But he said there was no ‘catastrophic bleeding’ at the time, and ‘temporary tours’, one a belt and the other possibly a t-shirt, seemed to be working at the time.

John Atkinson, was a Bury care worker who died of his injuries in the Arena attack

He said he felt John Atkinson needed blood products and he did not have the equipment in the bag he had lost sight of.

The nurse accepted that he should have requested that his patient be given the drug TXA or could have instructed someone to do so.

But he added that the administration of the drugs was not straightforward and should be administered via ‘IV access’ over a ten minute period and that he had to consider whether there was further harm.

Keogh recalled that the patient had said to him, ‘Let me not die.’


Paramedic Philip Keogh answered questions from Sophie Cartwright QC, counselor for the inquiry into Philip Atkinson’s condition.


He recounted the query: “The impending sense of doom is a sign that this patient is not feeling well and is ill and at high risk of dying.”

Paramedic Keogh said he tried to get a ‘pulse oximeter’ on Atkinson’s finger, but he could not read. He said he thought the injured person ‘shut down’.

The 28-year-old lay in pain in the foyer for 47 minutes before police officers carried him on a temporary stretcher and placed him on the ground near the station entrance.

It was another 30 minutes after John Atkinson was first assessed by paramedic Keogh that he was taken to the hospital where he died.

John Atkinson lay in pain in the foyer for 47 minutes before police officers carried him on a temporary stretcher

Mr Keogh said he began chest compressions when he saw Mr Atkinson go into cardiac arrest on the stretcher while waiting to be driven to an ambulance which was ‘farthest ambulance’ away.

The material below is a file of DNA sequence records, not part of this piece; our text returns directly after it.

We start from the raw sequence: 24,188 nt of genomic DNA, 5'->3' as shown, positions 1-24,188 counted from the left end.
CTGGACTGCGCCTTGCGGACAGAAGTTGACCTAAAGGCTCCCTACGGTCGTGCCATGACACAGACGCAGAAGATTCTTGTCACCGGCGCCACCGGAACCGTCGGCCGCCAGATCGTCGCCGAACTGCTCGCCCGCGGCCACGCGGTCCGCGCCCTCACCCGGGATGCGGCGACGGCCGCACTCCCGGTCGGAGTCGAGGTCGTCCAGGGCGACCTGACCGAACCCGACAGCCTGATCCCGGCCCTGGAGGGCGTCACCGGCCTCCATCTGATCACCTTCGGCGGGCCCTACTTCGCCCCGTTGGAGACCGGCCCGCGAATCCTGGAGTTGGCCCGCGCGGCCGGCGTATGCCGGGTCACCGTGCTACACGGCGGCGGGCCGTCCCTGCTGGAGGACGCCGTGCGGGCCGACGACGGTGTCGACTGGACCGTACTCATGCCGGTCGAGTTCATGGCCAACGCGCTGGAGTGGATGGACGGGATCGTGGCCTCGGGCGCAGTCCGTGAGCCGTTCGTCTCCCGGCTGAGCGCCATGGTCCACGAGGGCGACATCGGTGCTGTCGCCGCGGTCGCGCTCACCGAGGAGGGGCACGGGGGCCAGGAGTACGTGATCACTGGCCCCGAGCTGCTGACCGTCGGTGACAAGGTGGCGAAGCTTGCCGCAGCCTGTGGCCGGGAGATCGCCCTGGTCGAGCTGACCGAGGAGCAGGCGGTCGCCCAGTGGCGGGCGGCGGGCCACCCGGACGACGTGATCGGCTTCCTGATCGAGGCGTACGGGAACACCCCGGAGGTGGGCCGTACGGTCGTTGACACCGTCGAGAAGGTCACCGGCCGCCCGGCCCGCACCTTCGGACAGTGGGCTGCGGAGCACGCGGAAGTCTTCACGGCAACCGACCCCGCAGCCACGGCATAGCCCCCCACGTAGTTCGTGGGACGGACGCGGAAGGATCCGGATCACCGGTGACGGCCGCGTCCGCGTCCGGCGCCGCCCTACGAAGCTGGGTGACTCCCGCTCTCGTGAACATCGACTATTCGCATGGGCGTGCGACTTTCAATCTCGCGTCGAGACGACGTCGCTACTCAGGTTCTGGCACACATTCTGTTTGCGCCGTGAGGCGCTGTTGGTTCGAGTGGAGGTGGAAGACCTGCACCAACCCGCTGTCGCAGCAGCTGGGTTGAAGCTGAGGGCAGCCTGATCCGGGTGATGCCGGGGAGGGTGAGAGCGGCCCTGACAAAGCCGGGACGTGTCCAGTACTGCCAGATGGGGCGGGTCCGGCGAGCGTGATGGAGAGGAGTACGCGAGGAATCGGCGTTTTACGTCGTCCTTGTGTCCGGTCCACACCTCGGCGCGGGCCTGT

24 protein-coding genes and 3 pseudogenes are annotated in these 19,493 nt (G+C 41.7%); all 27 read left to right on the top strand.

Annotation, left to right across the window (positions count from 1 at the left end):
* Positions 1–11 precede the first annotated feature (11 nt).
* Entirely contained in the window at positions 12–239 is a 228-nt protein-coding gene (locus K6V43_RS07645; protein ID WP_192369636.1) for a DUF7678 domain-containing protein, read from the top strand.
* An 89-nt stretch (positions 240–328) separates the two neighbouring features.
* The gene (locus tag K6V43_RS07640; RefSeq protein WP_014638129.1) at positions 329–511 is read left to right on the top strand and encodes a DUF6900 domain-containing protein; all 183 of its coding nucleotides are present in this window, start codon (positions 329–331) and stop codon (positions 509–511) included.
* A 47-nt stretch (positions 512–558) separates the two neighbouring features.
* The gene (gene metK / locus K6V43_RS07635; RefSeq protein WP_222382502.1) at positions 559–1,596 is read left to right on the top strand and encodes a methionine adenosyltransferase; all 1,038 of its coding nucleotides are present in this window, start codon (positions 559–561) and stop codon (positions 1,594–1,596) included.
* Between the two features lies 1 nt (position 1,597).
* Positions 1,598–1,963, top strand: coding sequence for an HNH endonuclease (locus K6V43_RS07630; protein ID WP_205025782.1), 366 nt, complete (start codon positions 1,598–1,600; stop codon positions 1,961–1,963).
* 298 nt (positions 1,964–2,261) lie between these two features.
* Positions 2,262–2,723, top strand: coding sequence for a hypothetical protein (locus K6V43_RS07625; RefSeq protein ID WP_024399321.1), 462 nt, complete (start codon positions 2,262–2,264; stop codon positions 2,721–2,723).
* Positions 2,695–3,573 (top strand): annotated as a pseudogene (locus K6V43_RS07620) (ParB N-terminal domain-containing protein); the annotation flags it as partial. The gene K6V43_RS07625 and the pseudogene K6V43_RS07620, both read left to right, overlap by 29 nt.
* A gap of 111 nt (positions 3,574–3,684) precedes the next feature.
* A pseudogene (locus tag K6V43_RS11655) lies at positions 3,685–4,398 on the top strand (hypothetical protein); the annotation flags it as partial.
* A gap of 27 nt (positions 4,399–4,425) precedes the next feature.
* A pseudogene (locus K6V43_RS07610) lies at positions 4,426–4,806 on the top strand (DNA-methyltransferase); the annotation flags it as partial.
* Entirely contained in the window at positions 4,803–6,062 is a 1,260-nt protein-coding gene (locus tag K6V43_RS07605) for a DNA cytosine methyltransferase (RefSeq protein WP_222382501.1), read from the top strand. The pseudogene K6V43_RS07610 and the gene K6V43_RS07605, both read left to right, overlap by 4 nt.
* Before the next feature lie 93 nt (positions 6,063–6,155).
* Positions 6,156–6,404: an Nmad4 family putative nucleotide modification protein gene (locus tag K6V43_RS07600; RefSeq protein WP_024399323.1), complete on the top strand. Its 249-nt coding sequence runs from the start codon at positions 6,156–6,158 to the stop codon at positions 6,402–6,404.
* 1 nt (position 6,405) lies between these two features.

The patient was pushed along the Station Approach and negotiated up to an ‘awful lot of obstacles’ while trying to continue chest compressions. Philip Keogh agrees that the delay in taking him to the hospital had reduced John’s chances of survival.

He said that after treating John Atkinson, he realized that they needed to get other victims to the hospital faster. “Losing John had a profound impact on me that night … in terms of me wanting to get people off the floor and get them to be where they need to be.”

We had patients everywhere on the Victoria station floor, a marble-type floor that is ever so cold, and we needed to get them off the floor to provide that level of protection against hypothermia.

Keogh said by then the fire brigade had arrived and he ‘grabbed them’ and ordered them to get stretchers from the ambulances into the train station to get the patients off the floor.



Keogh agreed with John Cooper QC, representing Atkinson’s family, that he ‘felt overwhelmed’ and ‘desperately needed more paramedics there to help you do the job you did’.

He also accepted that the injured, including Mr Atkinson, were left on the floor “longer than they needed to”.

Cooper suggests that it was obvious that Atkinson had lost a lot of blood.

Keogh agreed, though he pointed out that the injured man did not bleed when he saw him.

He agreed that it was possible because it was at that time that he had run out of blood.



Manchester Arena Inquiry – everything you need to know